In recent decades, declines in mortality and morbidity, particularly childhood mortality, have been one of the great triumphs of public health. Greater access to care, such as therapeutics (including antibiotics), improved sanitation and the development of vaccines have been core drivers of this progress.
However, even as medical advances in the twenty-first century have spurred advances in population health, inequalities in access to these advances remain widespread between and within countries. Inequalities in health have existed for many decades and have led to unjust consequences in morbidity and mortality. The COVID-19 pandemic has played an important role in uncovering and amplifying numerous health inequalities that already existed within societies and between different population groups. This has led to disastrous and unjust consequences in mortality rates amongst minority ethnic groups, and vulnerable groups of society such as refugees, asylum seekers, and individuals from socioeconomically deprived backgrounds. Inequalities in health during COVID-19 have been exacerbated by interweaving risk factors and comorbidities which unfavorably magnify the disease burden and therefore this has been described as a co-occurring, synergistic pandemic for the more underprivileged communities. Reducing inequities in access to health care for infectious diseases around the world, and in underserved populations within countries, should be a priority in tackling pathogen emergence and spread.
While life expectancy continues to increase, and life years lost to infectious diseases decline, the new threat of infectious disease will likely come from emerging and re-emerging infections. Climate change, rapid urbanization, and changing land-use patterns will increase the risk of disease emergence in the coming decades. We have many reasons to take climate action to improve our health and reducing risks for infectious disease emergence is one of them. We don’t have direct evidence that climate change is influencing the spread of infectious diseases, but we do know that climate change alters how we relate to other species on Earth and that matters to our health and our risk for infections.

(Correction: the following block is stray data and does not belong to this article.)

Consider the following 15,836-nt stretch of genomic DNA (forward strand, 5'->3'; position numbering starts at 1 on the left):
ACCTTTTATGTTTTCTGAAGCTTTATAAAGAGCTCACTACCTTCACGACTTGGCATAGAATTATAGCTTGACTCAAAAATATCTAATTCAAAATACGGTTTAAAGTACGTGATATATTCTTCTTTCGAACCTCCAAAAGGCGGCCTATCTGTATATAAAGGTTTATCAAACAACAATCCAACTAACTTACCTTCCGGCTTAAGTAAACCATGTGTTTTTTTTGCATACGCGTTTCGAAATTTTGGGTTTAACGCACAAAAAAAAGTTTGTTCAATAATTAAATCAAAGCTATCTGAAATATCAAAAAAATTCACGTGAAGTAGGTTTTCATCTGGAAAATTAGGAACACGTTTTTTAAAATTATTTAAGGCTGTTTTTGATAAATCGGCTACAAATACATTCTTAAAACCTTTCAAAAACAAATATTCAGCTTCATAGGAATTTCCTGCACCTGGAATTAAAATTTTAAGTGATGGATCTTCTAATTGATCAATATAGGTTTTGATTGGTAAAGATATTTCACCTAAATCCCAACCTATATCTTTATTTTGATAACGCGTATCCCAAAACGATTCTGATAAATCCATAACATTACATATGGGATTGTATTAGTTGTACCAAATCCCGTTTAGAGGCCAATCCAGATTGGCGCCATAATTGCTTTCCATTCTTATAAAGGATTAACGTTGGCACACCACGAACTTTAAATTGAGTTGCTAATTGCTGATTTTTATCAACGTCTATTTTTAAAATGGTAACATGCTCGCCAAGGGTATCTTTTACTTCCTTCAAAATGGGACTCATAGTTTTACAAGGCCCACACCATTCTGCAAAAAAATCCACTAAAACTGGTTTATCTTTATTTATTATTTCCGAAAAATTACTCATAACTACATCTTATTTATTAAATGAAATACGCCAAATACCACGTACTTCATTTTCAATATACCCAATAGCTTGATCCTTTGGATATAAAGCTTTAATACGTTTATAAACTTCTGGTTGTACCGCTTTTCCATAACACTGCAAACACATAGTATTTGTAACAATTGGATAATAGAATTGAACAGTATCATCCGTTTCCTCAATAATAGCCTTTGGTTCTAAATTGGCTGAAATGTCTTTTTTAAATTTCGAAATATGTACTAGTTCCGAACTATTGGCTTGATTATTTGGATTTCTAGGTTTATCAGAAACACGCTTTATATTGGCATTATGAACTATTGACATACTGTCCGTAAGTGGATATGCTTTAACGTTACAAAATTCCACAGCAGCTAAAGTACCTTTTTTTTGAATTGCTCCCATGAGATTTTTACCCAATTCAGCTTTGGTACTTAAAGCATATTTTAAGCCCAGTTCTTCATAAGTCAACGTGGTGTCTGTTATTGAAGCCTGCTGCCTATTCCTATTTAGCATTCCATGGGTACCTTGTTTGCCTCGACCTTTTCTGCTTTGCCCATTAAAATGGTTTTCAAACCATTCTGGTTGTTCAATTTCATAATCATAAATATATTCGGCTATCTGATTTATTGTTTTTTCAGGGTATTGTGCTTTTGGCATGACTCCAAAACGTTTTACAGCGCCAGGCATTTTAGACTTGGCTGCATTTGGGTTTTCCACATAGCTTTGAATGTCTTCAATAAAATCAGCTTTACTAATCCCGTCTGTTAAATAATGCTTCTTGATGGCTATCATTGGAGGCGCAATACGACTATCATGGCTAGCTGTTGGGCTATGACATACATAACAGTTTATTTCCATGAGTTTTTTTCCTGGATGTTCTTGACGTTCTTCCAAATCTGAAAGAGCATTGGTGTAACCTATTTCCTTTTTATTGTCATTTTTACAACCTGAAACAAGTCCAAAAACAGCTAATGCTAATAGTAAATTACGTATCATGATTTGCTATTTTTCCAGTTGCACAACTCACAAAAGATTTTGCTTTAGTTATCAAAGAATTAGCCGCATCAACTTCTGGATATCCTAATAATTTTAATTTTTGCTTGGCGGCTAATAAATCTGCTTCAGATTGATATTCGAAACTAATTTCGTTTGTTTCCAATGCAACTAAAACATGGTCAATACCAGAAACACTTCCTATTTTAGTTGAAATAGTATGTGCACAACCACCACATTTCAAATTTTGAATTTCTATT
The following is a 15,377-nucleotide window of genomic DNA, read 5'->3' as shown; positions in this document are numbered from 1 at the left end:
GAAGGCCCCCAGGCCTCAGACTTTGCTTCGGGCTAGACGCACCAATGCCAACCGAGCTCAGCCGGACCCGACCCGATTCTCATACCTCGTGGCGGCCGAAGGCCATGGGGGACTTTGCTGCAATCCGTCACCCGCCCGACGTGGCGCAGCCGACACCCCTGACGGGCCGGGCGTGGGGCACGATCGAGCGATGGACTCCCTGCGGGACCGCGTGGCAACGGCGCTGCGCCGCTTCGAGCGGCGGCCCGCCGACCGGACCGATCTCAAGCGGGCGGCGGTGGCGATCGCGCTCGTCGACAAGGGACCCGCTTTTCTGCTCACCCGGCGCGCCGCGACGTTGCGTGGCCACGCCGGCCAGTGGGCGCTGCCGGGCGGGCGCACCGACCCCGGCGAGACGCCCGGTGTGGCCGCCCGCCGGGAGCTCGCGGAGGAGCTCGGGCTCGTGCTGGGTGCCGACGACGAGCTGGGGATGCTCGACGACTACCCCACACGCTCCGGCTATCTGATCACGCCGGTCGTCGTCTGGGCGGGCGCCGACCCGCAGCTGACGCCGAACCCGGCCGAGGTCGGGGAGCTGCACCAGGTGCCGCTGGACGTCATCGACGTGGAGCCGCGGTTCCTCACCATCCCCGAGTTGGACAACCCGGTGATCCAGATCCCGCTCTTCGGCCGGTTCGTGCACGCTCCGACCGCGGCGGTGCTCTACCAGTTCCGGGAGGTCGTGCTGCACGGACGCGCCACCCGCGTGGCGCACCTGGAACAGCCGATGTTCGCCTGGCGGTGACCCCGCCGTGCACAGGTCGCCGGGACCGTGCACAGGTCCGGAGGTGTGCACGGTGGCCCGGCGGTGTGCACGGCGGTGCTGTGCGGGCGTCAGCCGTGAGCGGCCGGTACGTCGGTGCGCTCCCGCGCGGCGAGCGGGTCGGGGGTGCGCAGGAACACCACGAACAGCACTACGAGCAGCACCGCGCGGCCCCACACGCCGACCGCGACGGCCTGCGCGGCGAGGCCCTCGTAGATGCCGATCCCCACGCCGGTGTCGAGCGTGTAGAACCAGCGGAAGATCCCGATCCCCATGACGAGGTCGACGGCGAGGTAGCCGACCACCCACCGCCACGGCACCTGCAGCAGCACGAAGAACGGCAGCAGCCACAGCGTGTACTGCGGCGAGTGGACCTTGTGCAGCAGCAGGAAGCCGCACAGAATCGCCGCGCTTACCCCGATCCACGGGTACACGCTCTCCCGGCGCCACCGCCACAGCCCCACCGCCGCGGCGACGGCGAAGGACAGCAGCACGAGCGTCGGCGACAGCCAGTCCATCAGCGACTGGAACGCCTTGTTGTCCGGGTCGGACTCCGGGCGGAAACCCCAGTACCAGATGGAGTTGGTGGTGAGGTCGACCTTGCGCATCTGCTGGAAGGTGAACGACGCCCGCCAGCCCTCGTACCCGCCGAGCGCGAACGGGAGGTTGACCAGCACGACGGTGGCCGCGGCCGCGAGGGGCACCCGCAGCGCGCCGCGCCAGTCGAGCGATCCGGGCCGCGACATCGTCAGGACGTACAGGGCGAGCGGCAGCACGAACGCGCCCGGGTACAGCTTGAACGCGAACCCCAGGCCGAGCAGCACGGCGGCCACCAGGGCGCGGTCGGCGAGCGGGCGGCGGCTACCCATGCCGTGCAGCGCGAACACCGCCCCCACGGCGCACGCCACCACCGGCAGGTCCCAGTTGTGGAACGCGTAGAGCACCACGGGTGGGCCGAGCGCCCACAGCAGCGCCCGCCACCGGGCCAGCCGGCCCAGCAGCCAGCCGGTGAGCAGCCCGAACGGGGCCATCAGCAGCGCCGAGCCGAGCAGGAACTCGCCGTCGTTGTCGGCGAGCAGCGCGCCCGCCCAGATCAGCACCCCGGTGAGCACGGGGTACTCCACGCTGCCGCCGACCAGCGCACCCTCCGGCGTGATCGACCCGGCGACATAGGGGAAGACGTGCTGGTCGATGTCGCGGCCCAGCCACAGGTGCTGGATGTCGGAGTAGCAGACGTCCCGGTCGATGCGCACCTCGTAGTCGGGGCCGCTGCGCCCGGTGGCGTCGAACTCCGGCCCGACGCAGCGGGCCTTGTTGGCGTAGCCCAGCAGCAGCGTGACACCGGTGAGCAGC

Climate change is occurring as a result of an imbalance between incoming and outgoing radiation in the atmosphere. As solar radiation enters the atmosphere, some of it is absorbed by the earth’s surface and reemitted as infrared radiation, which is then absorbed by greenhouse gases — primarily carbon dioxide, methane, and nitrous oxide — which result from the combustion of fossil fuels and which cannot be effectively removed from the atmosphere because of deforestation. This process generates heat. As the concentrations of greenhouse gases in the atmosphere have reached record levels, global temperatures have risen at a faster rate than at any time since records began to be kept in the 1850s, and temperatures are expected to increase by another 1.8 to 5.8°C by the end of this century. The hydrologic cycle will be altered since warmer air can retain more moisture than cooler air. Some geographic areas will have more rainfall, and some more drought, and severe weather events — including heat waves and storms — are expected to become more common. Because of rising temperatures and changing rainfall patterns, climate change is expected to have a substantial effect on the burden of infectious diseases that are transmitted by insect vectors and through contaminated water. Although governments must take the lead in tackling climate change, Global Alliance for Infections in Surgery believes that it is also our responsibility as members of the healthcare community to do our part. A continued uptick in global travel, trade, and mobility will transport pathogens rapidly, following emergence.